The historic referendum deciding whether Scotland should be become an independent country happens September 18th. The results are expected after the US markets close and before London opens. This means that the foreign exchange market is the best place to be for seeing and perhaps trading on the news as they break – news which is critical for the future of the UK and the next moves of the British pound.
Here is a potential timetable for the events:
Scotland officially rejects independence – GBP/USD sells the fact.
- Big update: Networks call the elections: No to Scottish Independence
- No campaign on track for victory – is GBP/USD a “sell the fact”?
- Initial signs of landslide No result send GBP/USD to higher range
- YouGov: 54% No 46% Yes – GBP/USD on the move to next resistance
All times here are GMT, which is one hour behind British Summer Time (BST).
- 6:00 Voting begins. The media coverage of the event reaches a new peak and every move of the pound becomes related to rumors regarding the vote, turnout percentages, last minute declarations from politicians, etc. Note that the turnout is expected to be very high in all regions. The release of British retail sales numbers is likely to be ignored, and so are the echoes from the previous day’s FOMC meeting (see the quick preview).
- 21:00 Voting ends. In most election campaigns, this is the time that TV networks publish the exit polls. At this time, I have been unable to confirm the existence of exit polls, but this is quite likely. The article will be updated. If the exit polls show a clear direction, an immediate and sharp reaction is expected. If the exit polls match the opinion polls which show it is “too close to call”, we can expect very choppy and wild moves. This is when forex liquidity is at its lowest: US markets are closed and only New Zealand and Australia are open. Thin liquidity + big news = wild action. Remember that a No vote is more priced in than a Yes vote.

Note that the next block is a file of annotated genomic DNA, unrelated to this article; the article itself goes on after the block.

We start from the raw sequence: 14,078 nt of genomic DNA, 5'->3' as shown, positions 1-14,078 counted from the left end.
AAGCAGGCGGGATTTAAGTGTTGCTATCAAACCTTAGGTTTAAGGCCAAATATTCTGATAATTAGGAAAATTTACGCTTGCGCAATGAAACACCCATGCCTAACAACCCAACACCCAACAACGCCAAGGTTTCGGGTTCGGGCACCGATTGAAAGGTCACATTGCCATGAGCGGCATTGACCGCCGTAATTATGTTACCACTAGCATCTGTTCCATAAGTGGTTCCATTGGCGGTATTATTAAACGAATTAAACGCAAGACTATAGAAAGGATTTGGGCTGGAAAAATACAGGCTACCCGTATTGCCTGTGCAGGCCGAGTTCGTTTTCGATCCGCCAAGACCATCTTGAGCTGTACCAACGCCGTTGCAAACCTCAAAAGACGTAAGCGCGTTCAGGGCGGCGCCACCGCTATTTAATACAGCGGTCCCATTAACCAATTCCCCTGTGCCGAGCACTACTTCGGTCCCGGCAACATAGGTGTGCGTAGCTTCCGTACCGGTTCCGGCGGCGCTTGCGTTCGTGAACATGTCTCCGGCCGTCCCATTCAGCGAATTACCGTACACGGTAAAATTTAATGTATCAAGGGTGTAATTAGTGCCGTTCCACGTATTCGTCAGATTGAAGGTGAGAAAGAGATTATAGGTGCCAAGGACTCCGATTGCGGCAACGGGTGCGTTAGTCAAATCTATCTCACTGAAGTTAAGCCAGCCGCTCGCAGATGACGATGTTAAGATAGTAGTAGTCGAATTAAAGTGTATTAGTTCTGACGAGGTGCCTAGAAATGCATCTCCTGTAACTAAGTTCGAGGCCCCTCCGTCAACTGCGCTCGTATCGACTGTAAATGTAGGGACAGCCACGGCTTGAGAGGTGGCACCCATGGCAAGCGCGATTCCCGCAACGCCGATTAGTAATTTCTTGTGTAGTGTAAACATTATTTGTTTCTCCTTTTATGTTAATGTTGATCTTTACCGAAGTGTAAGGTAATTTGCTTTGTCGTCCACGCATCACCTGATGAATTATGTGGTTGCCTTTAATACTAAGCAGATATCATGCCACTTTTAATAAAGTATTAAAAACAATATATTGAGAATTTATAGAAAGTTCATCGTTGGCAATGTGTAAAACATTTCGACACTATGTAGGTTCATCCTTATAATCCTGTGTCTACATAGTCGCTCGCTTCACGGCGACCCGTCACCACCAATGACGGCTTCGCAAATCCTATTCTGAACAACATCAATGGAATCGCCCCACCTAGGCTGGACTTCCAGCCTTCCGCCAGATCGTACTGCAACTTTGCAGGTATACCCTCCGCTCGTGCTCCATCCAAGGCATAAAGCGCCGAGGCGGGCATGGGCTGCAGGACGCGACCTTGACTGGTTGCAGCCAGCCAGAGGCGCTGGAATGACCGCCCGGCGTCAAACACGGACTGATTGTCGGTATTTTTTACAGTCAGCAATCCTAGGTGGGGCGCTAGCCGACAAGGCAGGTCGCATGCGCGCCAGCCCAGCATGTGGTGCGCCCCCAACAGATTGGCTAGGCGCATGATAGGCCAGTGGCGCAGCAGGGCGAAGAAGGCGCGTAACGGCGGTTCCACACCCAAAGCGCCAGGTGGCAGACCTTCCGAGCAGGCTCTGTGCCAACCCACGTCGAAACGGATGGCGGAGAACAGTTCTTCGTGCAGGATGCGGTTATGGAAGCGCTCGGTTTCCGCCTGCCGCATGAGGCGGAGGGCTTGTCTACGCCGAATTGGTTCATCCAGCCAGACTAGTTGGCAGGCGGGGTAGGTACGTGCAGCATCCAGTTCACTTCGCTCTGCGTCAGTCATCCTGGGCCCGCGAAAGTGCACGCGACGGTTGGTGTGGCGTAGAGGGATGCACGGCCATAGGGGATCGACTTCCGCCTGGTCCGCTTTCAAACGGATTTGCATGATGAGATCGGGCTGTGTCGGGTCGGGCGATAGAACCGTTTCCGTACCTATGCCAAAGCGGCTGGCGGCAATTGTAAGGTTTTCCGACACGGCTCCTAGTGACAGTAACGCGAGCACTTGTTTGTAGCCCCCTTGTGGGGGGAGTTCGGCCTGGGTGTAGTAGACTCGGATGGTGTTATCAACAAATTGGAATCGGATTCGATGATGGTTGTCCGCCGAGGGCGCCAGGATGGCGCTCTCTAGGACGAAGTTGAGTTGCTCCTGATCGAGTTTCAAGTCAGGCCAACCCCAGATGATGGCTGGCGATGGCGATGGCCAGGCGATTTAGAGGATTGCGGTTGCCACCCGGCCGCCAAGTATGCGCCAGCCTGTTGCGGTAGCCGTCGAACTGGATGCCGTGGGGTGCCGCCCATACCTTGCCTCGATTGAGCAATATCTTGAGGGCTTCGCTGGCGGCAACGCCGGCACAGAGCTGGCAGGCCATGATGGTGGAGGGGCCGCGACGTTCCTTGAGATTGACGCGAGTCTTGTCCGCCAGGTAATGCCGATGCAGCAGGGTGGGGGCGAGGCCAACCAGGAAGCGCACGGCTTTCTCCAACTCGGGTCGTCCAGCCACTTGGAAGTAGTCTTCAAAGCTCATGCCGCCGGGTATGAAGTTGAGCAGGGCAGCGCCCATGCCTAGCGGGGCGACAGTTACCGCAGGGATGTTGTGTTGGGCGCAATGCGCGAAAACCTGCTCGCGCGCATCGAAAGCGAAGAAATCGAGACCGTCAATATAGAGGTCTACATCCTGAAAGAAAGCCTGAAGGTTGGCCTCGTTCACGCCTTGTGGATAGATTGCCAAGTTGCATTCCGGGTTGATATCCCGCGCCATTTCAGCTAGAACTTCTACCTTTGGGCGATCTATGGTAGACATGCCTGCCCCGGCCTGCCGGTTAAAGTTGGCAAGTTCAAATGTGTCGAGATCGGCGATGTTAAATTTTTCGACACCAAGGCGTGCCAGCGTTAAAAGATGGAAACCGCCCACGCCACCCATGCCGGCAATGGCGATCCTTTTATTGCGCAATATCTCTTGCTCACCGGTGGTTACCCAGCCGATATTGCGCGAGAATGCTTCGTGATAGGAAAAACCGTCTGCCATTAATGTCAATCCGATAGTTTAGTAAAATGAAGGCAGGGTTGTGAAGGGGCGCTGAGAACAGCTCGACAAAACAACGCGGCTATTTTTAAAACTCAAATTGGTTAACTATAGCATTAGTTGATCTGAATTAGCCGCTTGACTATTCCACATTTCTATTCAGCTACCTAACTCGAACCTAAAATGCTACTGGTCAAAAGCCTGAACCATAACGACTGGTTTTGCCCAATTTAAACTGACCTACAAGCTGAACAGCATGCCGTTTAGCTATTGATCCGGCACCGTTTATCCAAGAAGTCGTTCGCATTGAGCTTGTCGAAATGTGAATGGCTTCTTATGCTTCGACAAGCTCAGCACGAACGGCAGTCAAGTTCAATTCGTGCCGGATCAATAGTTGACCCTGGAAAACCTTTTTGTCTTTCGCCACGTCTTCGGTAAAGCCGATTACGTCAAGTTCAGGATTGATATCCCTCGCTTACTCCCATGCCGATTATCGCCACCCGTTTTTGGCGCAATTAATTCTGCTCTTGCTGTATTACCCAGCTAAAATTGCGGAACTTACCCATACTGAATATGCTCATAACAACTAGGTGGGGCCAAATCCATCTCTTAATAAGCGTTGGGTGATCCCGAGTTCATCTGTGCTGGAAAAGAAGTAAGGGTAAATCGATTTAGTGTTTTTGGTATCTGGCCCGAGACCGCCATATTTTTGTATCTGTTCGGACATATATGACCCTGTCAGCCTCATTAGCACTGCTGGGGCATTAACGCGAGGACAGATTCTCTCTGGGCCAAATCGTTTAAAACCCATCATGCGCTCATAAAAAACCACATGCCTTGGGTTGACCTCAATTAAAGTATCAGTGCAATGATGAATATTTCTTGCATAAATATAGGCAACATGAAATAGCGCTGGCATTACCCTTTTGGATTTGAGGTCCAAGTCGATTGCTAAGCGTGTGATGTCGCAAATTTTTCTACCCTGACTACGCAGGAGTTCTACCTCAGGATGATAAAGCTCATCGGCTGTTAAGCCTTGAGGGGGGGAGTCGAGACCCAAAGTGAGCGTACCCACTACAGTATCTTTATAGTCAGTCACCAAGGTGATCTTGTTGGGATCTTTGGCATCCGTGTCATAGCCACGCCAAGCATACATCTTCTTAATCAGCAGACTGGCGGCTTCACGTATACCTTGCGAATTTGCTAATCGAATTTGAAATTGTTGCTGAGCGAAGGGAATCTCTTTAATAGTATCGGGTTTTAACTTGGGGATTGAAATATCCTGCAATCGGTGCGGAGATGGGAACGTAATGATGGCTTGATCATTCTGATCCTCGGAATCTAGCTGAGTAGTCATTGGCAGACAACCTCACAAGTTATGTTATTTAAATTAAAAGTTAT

- September 19th, from around 01:00 to around 5:00 Real results are expected to begin flowing in. This is when the bigger drama begins as we are expected to get updates every few minutes. There are 32 local authorities and each one reports the time separately. See the image below for a predicted timetable of announcements from the different regions. The Tokyo session also comes into play, as well as stock markets in Asia. The Guardian notes that the three regions estimated to be announcing their results last account for 25% of the electorate.
- 5:30 – 6:30 This is when the official result is expected to be published in a press conference by Mary Pitcaithly. Even if the result is already known, the impact of the official statement could have a major impact as well, just as traders in London arrive at their desks. The full reaction to the results is expected then, when liquidity is at its highest.
Here are the predicted times of announcements of different regions, in BST, that come from the Press Association, combined with a ranking of the potential of a Yes vote, from Nicola, a Yes supporter. Click the image to see the full image.
These are the main times to watch. If you have additional information or corrections, please let me via the comments section or via the contact form.
A recount will be announced on a regional level, only if there are complains. A close race does not imply a recount of the whole vote according to the rules.
- GBP/USD levels to watch out for
- GBP/USD empowered by latest Scottish polls
- The case for Yes – 5 reasons why the polls could possible be totally wrong on Scotland
- Scotland Referendum: what the betting odds imply for GBP/USD
- GBP/USD could retest 2010 lows if Scotland votes to leave UKU
In our latest podcast, we discuss the Scottish referendum among other topics:
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